News Release

Massachusetts Earns a “B+” in Annual Report on Transparency of Government Spending

Still Lagging in Fundamental Areas
For Immediate Release

Boston, March 16 – Massachusetts gets a “B+” when it comes to openness about government spending, according to Following the Money 2011: How the States Rank on Providing Online Access to Government Spending Data, the second annual report of its kind by the Massachusetts Public Interest Research Group (MASSPIRG). Included with the report is an interactive online tool that allows users to view how Massachusetts is doing compared to other states’ transparency practices.

“The good news is that since last year’s Following the Money report, state governments across the country, including here in Massachusetts, have become far more transparent about where our money goes,” said Deirdre Cummings, MASSPIRG Legislative Director. “But Massachusetts is still not head of the class.”

Massachusetts is ranked 6th among the leading states with the most open spending; joining Kentucky, Texas, Indiana, Arizona, Louisiana, Massachusetts, North Carolina, Ohio, and Oregon. This year the Executive Office of Administration and Finance has launched a new transparency website, Massachusetts Transparency, bringing the state’s spending information under one roof, though behind a number of separate doors. The best transparency states seamlessly integrate data about spending, and provide easy accessibility to the information.

Since last year’s Following the Money report, in which Massachusetts received a failing grade, the legislature passed and the governor signed into law new transparency and accountability reforms as part of the state’s FY 2011 Budget. The new law required the development of a comprehensive state budget and spending website coupled with improved transparency of transferable and refundable business tax credits and quasi-public agencies
 
“While Massachusetts has made progress, we have yet to see most of the language of the new law fully implemented. There is a lot of room for improvement,” said Cummings. “Full access to all of the state’s spending information is like building a house. Right now the frame is built with a front door and an address, but the boxes still need to be unpacked and the appliances hooked up,” referring to information which is not available or difficult or impossible to access. “If a vendor or a determined researcher knows what they are looking for, they can probably find much of it buried in the boxes. But an ordinary visitor would be lost sifting through all the boxes and disappointed waiting for all the boxes to arrive.”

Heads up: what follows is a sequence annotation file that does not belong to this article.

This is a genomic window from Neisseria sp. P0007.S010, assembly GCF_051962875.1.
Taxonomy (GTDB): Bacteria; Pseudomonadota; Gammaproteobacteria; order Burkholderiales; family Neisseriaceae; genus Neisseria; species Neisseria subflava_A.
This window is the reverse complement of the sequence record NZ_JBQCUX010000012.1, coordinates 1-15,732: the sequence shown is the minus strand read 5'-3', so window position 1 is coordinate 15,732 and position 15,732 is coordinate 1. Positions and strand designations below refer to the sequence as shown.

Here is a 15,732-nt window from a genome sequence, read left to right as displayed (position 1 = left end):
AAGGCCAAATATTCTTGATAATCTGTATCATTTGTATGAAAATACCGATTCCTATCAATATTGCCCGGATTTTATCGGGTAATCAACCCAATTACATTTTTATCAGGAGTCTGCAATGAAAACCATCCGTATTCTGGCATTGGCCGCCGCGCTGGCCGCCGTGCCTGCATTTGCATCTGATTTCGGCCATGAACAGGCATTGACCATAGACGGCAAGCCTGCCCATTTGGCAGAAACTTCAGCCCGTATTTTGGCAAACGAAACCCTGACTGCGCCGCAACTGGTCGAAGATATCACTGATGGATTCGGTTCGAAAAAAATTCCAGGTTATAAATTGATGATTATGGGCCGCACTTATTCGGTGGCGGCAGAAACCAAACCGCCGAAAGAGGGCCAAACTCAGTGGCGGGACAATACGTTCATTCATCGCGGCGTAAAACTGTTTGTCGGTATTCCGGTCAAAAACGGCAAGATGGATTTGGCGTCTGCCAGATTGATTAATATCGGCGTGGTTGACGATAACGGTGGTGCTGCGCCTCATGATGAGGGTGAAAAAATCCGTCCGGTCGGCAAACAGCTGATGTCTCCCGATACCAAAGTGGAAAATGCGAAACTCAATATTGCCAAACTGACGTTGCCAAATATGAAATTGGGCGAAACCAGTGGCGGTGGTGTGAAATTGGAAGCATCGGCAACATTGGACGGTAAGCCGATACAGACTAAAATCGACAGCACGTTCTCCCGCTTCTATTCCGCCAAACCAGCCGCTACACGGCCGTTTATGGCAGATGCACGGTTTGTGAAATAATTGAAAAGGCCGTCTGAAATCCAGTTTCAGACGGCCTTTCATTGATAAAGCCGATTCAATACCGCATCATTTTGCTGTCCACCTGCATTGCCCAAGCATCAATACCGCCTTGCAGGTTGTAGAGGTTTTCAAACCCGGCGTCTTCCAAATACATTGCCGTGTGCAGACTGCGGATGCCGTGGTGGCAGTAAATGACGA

“The Patrick-Murray Administration set its sights on becoming a national leader in government accountability and transparency and I am proud to say our improved grade of a B+ shows we are making significant progress on that front,” said Secretary of Administration and Finance Jay Gonzalez. “In January we launched the first phase of the Commonwealth's new transparency website and over the next year, we will work collaboratively with Treasurer Grossman and the Comptroller’s Office to fulfill our collective goal of an “open checkbook” for Massachusetts taxpayers.”

What Massachusetts does well in making spending more transparent:

- Has a new comprehensive law to create transparency web site
- New law calls for first-in-the-nation budget transparency of quasi-public agencies
- Web site establishes one portal, Massachusetts Transparency, where all the spending information can be found